For some watchers of the United States election, the most worrying period is what happens after polling day in November.
The country is in a potentially combustible state. Apart from the possibility of a contested election, political violence could erupt.
A warning bell for what could occur sounded on Friday, when 13 people were charged in a domestic terrorism plot busted by the FBI.
Six men planned to capture Michigan Governor Gretchen Whitmer at a holiday home and put her on "trial". One suspect allegedly called her a "tyrant". The suspects reportedly used Facebook to plan the alleged kidnapping.
Seven other men belonged to a paramilitary group. They allegedly wanted to invade the state seat of government and seek "civil war".
Michigan was the scene of anti-lockdown protests, which included some gun-toting men in military-style gear, earlier this year. Other such protests occurred in Wisconsin and Arizona.
President Donald Trump, who has sparred with Democrat Whitmer, tweeted in mid-April for his supporters to "liberate Michigan" so businesses could reopen.
Armed protesters on April 30 entered the Michigan statehouse. On May 2, Trump tweeted that such protesters "are very good people". Two of those arrested last week reportedly took part in that protest.
Heavily armed militias have roamed US streets near protesters this year, as though it is normal behaviour. In August, an armed teenager was charged in the shooting and killing of two protesters and the injuring of a third in Kenosha, Wisconsin.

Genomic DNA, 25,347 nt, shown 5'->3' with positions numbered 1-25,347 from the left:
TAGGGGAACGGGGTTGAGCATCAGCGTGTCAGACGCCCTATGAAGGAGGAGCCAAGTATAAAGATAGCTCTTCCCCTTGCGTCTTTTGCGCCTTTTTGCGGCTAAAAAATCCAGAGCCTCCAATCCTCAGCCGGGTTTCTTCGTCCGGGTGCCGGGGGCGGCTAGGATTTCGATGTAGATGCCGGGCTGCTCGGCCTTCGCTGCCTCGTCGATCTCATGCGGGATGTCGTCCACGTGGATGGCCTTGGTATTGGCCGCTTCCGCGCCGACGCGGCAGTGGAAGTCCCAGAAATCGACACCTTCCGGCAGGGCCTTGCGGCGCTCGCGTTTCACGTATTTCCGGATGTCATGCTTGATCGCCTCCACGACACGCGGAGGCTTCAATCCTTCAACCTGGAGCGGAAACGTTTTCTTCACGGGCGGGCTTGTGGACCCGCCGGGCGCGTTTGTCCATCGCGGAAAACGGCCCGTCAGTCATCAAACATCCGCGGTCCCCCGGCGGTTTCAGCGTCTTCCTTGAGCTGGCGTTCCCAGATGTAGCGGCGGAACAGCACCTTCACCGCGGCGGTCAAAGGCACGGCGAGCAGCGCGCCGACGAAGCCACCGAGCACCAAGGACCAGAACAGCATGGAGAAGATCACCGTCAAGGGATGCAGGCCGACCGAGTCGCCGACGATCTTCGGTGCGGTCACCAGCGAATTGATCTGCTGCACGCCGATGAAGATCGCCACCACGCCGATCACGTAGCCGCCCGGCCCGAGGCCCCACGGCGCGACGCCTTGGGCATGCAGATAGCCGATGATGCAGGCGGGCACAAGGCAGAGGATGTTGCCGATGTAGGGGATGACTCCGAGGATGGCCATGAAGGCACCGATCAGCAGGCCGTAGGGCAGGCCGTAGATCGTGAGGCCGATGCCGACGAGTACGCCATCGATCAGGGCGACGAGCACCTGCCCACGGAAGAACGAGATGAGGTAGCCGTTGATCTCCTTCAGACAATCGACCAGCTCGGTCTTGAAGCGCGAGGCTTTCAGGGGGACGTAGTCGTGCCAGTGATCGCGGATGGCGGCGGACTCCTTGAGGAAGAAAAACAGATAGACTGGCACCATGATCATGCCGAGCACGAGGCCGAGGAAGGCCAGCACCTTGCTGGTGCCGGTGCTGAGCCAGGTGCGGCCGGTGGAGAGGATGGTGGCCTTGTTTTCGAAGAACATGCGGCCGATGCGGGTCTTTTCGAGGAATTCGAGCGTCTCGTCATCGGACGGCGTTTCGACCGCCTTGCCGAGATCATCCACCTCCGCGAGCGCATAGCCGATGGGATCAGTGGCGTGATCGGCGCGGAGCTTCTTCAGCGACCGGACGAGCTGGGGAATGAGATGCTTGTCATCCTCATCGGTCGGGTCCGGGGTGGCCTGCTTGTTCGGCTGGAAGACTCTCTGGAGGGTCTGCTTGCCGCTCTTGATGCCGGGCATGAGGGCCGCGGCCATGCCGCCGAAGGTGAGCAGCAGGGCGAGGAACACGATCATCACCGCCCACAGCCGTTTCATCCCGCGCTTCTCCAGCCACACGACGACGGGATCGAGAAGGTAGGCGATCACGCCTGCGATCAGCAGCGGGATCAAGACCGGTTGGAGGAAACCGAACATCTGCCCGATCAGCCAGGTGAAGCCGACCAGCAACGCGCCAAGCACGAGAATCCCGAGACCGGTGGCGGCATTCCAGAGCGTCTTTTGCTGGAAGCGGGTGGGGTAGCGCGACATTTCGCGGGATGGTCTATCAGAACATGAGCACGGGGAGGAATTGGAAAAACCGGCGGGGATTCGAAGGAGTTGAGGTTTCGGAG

People spouting violent rhetoric and conspiracy theories can easily connect online and increasingly on mainstream social media platforms.
US security agencies consider domestic terrorism by white supremacists and other extremists as the country's top threat. A Department of Homeland Security assessment said this month that "2019 was the most lethal year for extremism in the US since the Oklahoma City bombing in 1995".
The presence of Trump in the White House and the challenges of 2020 have made far-right groups more visible. Experts say fears surrounding the coronavirus and its impact on life have stirred more interest in extremism.
A booming economy in recent years has not hidden systemic problems. The coronavirus outbreak and restrictions, mass unemployment, foodbank lines, protests over police brutality, and political dysfunction have piled on the pressure.
People attracted to far-right groups in the US have previously tended to be against the federal government. But anger now seems to be directed at state officials.
"This is largely due to the fact that Donald Trump, who the militia movement supports, is at the head of the federal government," said Mark Pitcavage, of the Anti-Defamation League's Centre on Extremism.
Whitmer noted that in the first presidential debate Trump told a far-right group to "stand back and stand by". She said: "Hate groups heard [it] as a rallying cry, as a call to action". Trump tweeted that he does not tolerate extreme violence.
During the campaign, Trump has hammered the claim that the US is under threat from left-wing anarchists as part of a "law and order" stance. He has also pushed the idea that the election would be illegitimate if he loses.
"Donald Trump has succeeded in being at once the head of government and the head of anti-government," said Lawrence Rosenthal, of the University of California, Berkeley, who studies far-right groups.
It all adds up to an uncertain time ahead.